Exploring Strings in Python


Exploring Strings
Exploring Strings in Python

This course explores Strings in Python and is part of a series of content designed to help you learn to program with the Python programming language.  

Learning Objectives

  • Describe the different ways to define a string in code
  • Describe the purpose of the escape character
  • Describe three different ways to format a string

Intended Audience

This course was designed for first-time developers wanting to learn Python. 


This is an introductory course and doesn’t require any prior programming knowledge.



Hello, and welcome! My name is Ben Lambert, and I’ll be your instructor for this course. This course is part of a series of content designed to help you learn to program with the Python programming language. 

Should you wish to ask me a specific question, you can do that with the contact details on screen. You can also reach support by using the email address: support@cloudacademy.com. And one of our cloud experts will reply.

The Python runtime includes many different types of objects; used for a variety of purposes. Integers, lists, booleans, callables. They all serve some purpose. The purpose of Python’s string object is to represent a sequence of characters. 

In this lesson, we’re going to explore strings a bit more in-depth. Working with text is so common that Python’s language syntax includes mechanisms for us to create strings. Python provides multiple ways to define a string in code. Strings can be enclosed in either single or double quotes. They can also be defined using three opening and three closing single-or-double quotes.

Why would you use one over another? Let’s talk about this a bit more. Let’s break this into two groups, single-line strings and multi-line strings.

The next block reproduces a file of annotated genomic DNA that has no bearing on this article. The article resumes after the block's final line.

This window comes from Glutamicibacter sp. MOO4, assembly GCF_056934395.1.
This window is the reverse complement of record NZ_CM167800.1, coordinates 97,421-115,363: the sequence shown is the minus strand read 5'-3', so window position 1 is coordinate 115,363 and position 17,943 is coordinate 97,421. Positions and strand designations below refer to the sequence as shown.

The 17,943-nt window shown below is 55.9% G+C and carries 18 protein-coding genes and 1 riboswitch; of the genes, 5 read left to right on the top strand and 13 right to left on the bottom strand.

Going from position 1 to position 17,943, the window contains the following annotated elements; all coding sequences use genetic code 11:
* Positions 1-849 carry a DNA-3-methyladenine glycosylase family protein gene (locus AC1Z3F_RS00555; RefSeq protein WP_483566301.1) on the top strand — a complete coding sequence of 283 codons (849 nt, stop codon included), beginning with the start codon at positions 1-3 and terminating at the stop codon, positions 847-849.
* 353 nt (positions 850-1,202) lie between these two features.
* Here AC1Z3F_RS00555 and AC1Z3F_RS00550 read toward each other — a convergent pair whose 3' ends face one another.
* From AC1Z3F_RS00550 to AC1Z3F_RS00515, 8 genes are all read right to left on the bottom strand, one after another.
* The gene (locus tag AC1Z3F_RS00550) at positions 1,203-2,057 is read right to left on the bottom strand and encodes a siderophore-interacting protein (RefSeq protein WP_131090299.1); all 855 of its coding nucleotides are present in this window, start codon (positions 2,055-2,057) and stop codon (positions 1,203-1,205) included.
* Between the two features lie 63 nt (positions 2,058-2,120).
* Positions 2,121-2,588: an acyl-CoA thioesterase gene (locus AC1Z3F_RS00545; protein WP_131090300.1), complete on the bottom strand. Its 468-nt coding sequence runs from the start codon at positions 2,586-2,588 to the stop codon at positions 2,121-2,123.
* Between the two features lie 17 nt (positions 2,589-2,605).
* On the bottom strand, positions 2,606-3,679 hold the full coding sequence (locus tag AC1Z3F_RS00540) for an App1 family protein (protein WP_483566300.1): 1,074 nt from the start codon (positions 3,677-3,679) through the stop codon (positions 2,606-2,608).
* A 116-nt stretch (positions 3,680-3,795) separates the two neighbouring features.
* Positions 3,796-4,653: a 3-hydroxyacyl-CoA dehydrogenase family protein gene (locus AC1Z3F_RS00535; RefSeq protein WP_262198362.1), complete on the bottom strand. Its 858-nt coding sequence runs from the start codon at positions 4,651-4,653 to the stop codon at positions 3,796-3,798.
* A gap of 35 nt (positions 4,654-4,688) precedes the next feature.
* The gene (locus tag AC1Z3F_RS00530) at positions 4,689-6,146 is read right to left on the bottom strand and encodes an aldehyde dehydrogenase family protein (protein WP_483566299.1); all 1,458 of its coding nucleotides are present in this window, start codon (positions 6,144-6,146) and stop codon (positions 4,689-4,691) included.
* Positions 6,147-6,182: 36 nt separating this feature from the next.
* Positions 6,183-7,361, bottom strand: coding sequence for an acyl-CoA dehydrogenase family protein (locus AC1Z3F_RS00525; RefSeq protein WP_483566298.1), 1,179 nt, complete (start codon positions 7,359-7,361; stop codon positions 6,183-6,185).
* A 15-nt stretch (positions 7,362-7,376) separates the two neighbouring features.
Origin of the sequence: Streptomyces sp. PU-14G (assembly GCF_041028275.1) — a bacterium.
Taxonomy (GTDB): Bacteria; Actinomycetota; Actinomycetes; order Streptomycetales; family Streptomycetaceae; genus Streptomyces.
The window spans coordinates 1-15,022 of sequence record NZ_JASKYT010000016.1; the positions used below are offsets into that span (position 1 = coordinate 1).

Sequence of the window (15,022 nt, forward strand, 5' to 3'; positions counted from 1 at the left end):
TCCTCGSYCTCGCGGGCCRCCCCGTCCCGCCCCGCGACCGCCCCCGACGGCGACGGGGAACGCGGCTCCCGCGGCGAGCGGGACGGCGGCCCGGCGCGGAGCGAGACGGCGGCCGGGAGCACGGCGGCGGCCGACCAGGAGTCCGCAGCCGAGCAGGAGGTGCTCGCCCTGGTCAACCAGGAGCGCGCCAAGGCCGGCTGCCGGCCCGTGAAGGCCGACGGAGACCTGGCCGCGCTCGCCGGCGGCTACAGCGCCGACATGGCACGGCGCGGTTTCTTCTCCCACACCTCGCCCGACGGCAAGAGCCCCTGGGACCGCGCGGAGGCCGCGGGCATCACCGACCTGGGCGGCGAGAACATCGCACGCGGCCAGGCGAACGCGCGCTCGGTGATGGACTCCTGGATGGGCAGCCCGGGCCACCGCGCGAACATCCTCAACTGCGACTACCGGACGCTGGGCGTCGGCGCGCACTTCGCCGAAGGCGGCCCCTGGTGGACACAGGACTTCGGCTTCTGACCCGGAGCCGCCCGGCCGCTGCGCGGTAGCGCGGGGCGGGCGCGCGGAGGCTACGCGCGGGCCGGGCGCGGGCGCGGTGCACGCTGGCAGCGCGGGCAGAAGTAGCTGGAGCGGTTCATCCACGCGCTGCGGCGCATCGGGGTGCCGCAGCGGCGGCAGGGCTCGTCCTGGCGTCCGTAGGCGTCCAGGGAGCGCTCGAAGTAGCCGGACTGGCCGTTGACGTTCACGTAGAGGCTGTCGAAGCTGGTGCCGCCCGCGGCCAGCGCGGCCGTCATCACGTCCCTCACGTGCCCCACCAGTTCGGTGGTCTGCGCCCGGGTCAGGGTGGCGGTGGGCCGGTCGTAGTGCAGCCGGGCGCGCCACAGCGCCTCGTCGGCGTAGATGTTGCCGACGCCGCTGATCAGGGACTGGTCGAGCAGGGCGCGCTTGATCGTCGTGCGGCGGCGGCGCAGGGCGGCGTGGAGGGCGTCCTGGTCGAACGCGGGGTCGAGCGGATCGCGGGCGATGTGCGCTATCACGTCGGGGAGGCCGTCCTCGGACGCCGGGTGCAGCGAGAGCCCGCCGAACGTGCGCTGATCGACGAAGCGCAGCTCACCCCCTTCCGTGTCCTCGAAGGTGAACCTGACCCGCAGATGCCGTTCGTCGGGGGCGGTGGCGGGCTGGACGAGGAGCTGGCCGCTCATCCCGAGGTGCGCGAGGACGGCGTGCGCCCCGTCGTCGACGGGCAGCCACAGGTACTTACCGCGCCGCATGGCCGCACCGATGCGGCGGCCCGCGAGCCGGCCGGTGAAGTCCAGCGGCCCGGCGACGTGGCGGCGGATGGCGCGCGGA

To define single line strings we can use either a set of single quotes or a set of double quotes. As long as the opening and closing quotes match, you can use either. So, if they’re the same, why have multiple ways to define strings? 

Having different options allows us to select which one to use based on the content of the string. For example: imagine that you bind a name to the string: “you’re”. As in the contraction of: you are.

Notice that this text includes a single quote. When the Python interpreter reads this line it sees the opening quote and then assumes the next single quote is the end of the string. So when it sees the rest of this text here, it raises an exception because this isn’t valid Python code. 

We have options for fixing this. First, Python provides what it calls an escape character. By placing a backslash before the single quote in the text we instruct the interpreter to treat this as part of the text. While using the escape character works just fine, we can also use the other quote style. The value in this is that it’s clearer to read because it doesn’t need an escape character.

These two styles of string are both intended to enclose single lines of text. If the text we enter in these strings resides on a single line then either type will work.

If we were to enter a new line causing the closing quote to fall onto a new line, the interpreter is going to raise an exception. To define multi-line strings in code we can use triple quotes. The interpreter allows us to use a pair of either three single or double quotes.

This style of string is useful for multiple lines, as well including single and double quotes without requiring the escape character. When working with strings they often are used as templates. Where we dynamically fill in some information. 

Imagine that we want to print a greeting to the console. Something simple that just says hello followed by the person’s name. Python provides us with multiple mechanisms to format strings in many different ways. 

Let’s talk about three options. We’ll cover the original syntax; the format method; and the new syntax. Python’s original syntax for formatting strings is based on the way the C programming language formatted strings. This syntax involves using placeholders which serve as a stand-in for some actual value. There are several placeholders which are used to represent different types of objects.